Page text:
Terry Stotts gets defensive about Blazers' Game 1 defense on Steph Curry

Terry Stotts gets defensive about Blazers' Game 1 defense on Steph Curry

You don't have to be a basketball expert to know that the Portland Trail Blazers' defense on Steph Curry in Game 1 of the Western Conference finals wasn't good.

Curry tied a playoff career-high with nine 3-pointers on Tuesday night in the Warriors' 116-94 win, and many of his shots came with no defender close to him.

After the game, Portland head coach Terry Stotts was asked about his team's defense, and didn't think it was that bad until the final 12 minutes.

"Well, to be honest, other than the fourth quarter, the game defensively was managable," Stotts told reporters at Oracle Arena. "They got loose in the fourth quarter and had 39 in the fourth quarter, but going into the fourth quarter down six, we were finding ways to hang in on a night we were struggling offensivly. So certainly, they got loose. It's a combination of how well they move without the ball and pick-and-rolls. Curry and Thompson move well without the ball. I'm sure pick-and-rolls were part of it, bit it's also their movement and transition."

That's when things get a little testy between Stotts and the media. Here's the follow-up exchange between the head coach and a reporter.

Reporter: Houston had some success trapping Steph and getting out on him. Is it sustainable for you to keep dropping the big so far off?

Stotts: I can't remember. When he had 33 in the second half, were they trapping then?

Reporter: Yes.

Stotts: They were? And he scored 33 in the second half?

Reporter: Yeah.

Stotts: OK. Yeah, we'll look at that.

We're sure when Stotts goes back and watches the film of Game 1, he'll agree that his defensive gameplan left a lot to be desired.

[RELATED: Blazers lament long Nuggets series]

We'll find out in Game 2 if he's going to have his centers continue to sag off Curry or he will try something different.

Warriors' Klay Thompson works out while Rocco provides moral support

Warriors' Klay Thompson works out while Rocco provides moral support

There's been one constant by Klay Thompson's side as he rehabs his surgically repaired left ACL.

Rocco, Thompson's bulldog, has always been there cheering on his best friend.

On Thursday, Thompson was doing weight training and posted this video on Instagram.

As you can see, Rocco is providing great "moral support" for the Warriors' superstar.

This isn't the first time Rocco has joined Thompson during his journey back to full health. Shortly after Thompson had surgery on his left ACL last July 2, he posted a photo of Rocco sitting next to him while he rehabbed.

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A few weeks later, Thompson posted a video of Rocco essentially sitting in his lap while a physical therapist worked on his knee.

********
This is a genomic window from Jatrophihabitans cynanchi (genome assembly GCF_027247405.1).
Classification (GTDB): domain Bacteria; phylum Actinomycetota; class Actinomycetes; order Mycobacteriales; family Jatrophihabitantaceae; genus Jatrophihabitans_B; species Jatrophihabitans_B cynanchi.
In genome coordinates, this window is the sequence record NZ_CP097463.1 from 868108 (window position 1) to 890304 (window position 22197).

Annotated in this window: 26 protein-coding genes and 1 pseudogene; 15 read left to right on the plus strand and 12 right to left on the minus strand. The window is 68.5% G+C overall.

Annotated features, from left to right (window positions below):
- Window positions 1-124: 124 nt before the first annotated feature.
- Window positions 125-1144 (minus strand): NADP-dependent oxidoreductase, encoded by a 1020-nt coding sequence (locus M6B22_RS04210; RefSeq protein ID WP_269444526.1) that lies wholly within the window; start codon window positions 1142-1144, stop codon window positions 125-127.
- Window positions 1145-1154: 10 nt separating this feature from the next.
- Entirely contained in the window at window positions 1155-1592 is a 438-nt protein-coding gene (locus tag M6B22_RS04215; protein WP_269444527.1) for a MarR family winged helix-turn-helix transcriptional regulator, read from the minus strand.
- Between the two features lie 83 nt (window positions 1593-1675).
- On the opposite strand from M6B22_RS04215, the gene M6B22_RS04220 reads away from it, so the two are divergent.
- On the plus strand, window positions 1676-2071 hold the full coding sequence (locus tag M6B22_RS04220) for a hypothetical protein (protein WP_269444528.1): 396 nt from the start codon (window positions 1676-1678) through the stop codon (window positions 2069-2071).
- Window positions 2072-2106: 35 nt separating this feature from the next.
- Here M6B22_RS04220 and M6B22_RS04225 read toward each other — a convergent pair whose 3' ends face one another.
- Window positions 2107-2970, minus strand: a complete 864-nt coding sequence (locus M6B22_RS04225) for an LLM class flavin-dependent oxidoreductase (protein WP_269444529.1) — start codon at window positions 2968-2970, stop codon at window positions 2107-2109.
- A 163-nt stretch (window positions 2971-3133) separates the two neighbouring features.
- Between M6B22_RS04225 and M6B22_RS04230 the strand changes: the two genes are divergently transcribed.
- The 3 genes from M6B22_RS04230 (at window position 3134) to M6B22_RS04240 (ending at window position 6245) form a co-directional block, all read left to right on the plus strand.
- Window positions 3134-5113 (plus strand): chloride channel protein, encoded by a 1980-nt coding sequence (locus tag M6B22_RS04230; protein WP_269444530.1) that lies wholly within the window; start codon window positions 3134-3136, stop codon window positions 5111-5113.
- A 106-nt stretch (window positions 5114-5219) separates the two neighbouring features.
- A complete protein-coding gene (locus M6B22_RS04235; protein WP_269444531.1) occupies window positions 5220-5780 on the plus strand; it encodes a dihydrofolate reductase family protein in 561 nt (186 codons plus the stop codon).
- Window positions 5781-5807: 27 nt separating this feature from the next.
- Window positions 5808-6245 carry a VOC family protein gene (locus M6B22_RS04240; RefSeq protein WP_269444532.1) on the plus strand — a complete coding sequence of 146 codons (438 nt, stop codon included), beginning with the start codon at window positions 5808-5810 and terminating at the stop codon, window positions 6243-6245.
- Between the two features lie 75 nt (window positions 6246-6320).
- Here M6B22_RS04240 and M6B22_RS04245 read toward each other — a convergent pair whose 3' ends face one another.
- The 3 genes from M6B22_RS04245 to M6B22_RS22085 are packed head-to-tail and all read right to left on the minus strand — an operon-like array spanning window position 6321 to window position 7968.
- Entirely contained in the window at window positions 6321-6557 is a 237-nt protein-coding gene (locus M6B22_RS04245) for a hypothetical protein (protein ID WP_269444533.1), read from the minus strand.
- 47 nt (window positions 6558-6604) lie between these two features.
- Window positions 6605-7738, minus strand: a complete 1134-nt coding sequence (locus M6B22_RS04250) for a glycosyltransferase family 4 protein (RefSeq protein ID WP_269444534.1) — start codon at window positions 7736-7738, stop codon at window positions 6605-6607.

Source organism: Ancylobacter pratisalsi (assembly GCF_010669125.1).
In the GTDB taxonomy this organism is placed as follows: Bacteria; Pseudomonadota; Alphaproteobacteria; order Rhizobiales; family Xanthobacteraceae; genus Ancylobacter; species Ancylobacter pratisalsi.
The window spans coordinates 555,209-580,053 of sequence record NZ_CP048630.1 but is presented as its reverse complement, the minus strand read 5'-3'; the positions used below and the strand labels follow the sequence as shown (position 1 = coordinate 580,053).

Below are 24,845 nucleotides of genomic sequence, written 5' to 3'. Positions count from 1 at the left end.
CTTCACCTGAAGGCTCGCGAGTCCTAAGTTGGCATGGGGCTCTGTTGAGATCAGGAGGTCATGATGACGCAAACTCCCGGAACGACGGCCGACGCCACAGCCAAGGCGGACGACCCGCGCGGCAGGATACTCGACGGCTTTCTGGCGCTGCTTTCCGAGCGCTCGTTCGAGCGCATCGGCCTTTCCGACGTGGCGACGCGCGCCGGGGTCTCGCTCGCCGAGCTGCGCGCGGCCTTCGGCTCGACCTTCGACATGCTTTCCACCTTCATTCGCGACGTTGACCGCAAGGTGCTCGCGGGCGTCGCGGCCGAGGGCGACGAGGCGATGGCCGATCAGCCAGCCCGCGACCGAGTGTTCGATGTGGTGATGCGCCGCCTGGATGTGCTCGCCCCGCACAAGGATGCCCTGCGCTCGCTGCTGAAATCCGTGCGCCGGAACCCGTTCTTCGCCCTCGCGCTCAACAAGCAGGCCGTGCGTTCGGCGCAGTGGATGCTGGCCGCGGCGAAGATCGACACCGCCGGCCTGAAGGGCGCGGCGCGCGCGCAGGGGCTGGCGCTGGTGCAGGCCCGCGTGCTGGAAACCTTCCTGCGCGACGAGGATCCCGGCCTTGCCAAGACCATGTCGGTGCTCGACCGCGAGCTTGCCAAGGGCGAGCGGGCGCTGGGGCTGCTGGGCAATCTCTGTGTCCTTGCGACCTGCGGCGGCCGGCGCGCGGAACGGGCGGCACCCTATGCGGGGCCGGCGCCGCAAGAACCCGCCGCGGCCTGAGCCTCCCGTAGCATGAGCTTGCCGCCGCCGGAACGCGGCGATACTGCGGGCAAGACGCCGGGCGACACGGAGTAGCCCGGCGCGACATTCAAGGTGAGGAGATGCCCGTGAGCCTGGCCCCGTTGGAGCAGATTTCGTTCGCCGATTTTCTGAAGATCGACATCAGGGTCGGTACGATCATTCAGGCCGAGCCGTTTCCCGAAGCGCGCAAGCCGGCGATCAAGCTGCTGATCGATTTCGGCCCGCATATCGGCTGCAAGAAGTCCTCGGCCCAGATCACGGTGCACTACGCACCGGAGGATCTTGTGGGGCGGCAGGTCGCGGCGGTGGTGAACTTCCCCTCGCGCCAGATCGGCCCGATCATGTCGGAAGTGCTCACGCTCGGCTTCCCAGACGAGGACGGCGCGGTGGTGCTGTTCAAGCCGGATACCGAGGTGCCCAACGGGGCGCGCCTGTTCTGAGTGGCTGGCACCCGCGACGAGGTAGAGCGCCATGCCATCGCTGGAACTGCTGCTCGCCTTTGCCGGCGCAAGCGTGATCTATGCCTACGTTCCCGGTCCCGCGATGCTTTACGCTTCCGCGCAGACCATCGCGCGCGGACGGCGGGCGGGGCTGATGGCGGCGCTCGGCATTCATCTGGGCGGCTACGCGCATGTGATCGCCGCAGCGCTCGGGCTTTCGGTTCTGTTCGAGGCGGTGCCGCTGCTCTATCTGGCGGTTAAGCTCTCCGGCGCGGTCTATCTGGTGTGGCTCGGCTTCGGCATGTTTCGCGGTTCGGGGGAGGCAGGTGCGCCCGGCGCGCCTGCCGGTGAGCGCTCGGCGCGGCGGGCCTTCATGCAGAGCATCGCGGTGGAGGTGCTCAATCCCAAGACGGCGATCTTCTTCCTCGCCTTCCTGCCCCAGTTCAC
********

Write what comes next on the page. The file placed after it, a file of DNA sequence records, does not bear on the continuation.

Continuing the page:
Thompson has passed the one-year mark since he tore his ACL against the Toronto Raptors in Game 6 of the 2019 NBA Finals.

In June, Thompson was medically cleared to resume training without restrictions, and has been conducting thorough workouts in recent weeks.

Warriors coach Steve Kerr even drove up from San Diego in June to watch Thompson work out.

"It was great to see him," Kerr recently said on KNBR's "Tolbert, Kreuger & Brooks" show. "He looked great. He was moving well and, as you would expect, just knocking down [shots]. So, he looked good. He's not playing 'live' yet, he hasn't done any contact stuff, but that's kind of the final step and there's obviously plenty of time for that. He's right on schedule, and everything's going well."

With the NBA's schedule pushed back by the coronavirus pandemic, and the 2020-21 season not expected to start until December at the earliest, Thompson will go at least 18 months between NBA games.

[RELATED: Miami rookie studying Klay's shot]

With Thompson and backcourt running mate Steph Curry expected to be fully healthy next season, the Warriors hope to return to NBA title contention.

Thompson has a few more months to get his knee right before he has to report for Warriors' training camp. You know Rocco will be there with him every step of the way.

How Steph Curry, Warriors' brand continues to make huge global impact

How Steph Curry, Warriors' brand continues to make huge global impact

Despite the down season and not being one of the 22 teams invited to the Orlando restart, the Warriors still manage to be a global phenomenon.

In an interview with The Athletic, P.K. Ong, co-founder of the SG Basketball academy which has multiple venues in Singapore, said that’s still apparent. It showed quickly with the pace of the way they sell out of a certain superstar’s jersey. 

“Whenever you go into a (sporting goods) store, Steph Curry jerseys are the first thing you see when you walk in," Ong said. "They’re everywhere."

Ong also told The Athletic that the shift changed in who the kids he coached looked up to off the court as well. They went from being huge Michael Jordan and Kobe Bryant fans to wanting to shoot three-pointers like Steph.

Don’t we all want that?

Back in 2018, a group of the campers joined Ong for a trip to the Bay Area. They went on a tour of the Warriors practice facility and ran drills with some of the coaching staff. It was a “dream come true” for the kids.

The global influence doesn’t stop there. Klay Thompson, AKA #ChinaKlay, made a persona for himself as his popularity surged in the country, thanks to his shoe deal with the Chinese brand Anta.

And I mean, check out the turnout when he arrives:

[RELATED: Bronny James jokes Steph is his dad]

Steph made a trip to Japan last summer with hopes of growing the game of basketball across the world, and the moment he got off the plane it was chaos, but in the best way.

He, along with the Warriors as a whole, make an impact everywhere they go.